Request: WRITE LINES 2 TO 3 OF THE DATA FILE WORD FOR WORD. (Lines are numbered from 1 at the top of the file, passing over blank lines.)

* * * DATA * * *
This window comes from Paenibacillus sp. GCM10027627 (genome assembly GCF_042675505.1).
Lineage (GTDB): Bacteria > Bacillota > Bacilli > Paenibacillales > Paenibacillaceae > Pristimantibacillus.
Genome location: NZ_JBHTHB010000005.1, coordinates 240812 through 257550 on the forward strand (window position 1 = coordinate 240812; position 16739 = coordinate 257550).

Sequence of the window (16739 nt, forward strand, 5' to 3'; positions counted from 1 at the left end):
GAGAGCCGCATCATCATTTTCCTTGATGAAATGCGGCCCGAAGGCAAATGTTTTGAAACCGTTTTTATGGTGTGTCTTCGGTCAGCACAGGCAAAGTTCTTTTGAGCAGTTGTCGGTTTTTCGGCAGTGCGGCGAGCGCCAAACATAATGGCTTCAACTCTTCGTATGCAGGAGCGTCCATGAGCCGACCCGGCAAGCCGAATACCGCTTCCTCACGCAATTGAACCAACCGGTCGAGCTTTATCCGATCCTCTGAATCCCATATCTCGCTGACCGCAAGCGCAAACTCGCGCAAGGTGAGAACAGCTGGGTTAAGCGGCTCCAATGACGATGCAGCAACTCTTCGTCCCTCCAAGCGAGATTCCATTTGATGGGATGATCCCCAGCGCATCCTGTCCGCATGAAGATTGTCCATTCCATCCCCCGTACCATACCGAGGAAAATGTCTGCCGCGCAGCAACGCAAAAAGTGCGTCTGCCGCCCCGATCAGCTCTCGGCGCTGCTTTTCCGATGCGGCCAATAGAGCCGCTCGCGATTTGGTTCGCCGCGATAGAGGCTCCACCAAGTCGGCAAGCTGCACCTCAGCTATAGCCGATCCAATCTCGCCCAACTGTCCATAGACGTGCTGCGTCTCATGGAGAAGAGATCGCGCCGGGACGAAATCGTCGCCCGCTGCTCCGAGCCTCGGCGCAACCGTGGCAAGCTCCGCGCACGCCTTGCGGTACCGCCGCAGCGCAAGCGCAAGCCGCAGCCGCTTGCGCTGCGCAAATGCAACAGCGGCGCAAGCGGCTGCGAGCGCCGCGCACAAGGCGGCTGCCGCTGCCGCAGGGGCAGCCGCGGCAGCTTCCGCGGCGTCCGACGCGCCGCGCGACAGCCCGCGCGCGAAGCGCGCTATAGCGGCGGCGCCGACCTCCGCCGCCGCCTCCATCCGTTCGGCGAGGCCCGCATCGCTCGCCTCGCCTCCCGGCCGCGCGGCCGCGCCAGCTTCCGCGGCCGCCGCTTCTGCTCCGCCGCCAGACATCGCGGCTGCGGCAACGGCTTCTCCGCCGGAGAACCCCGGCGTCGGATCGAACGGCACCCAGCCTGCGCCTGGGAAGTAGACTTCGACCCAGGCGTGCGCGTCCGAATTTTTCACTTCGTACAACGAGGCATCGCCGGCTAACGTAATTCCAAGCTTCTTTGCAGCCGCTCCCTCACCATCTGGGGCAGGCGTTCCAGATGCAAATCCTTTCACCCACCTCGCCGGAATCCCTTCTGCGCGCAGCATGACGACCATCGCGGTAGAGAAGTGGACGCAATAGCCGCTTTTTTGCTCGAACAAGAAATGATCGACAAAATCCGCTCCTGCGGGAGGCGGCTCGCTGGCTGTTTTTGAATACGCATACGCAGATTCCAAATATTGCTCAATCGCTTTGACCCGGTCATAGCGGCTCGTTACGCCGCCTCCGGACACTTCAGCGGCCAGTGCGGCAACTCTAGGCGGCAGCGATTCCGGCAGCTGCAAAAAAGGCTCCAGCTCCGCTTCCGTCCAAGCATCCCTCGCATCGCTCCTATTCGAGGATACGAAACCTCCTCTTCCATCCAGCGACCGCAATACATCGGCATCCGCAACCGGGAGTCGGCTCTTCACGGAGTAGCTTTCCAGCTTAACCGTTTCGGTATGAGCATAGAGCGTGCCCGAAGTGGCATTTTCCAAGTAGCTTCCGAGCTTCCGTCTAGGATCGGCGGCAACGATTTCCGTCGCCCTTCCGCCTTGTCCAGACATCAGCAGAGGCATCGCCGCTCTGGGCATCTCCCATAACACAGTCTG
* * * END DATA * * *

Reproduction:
Lineage (GTDB): Bacteria > Bacillota > Bacilli > Paenibacillales > Paenibacillaceae > Pristimantibacillus.
Genome location: NZ_JBHTHB010000005.1, coordinates 240812 through 257550 on the forward strand (window position 1 = coordinate 240812; position 16739 = coordinate 257550).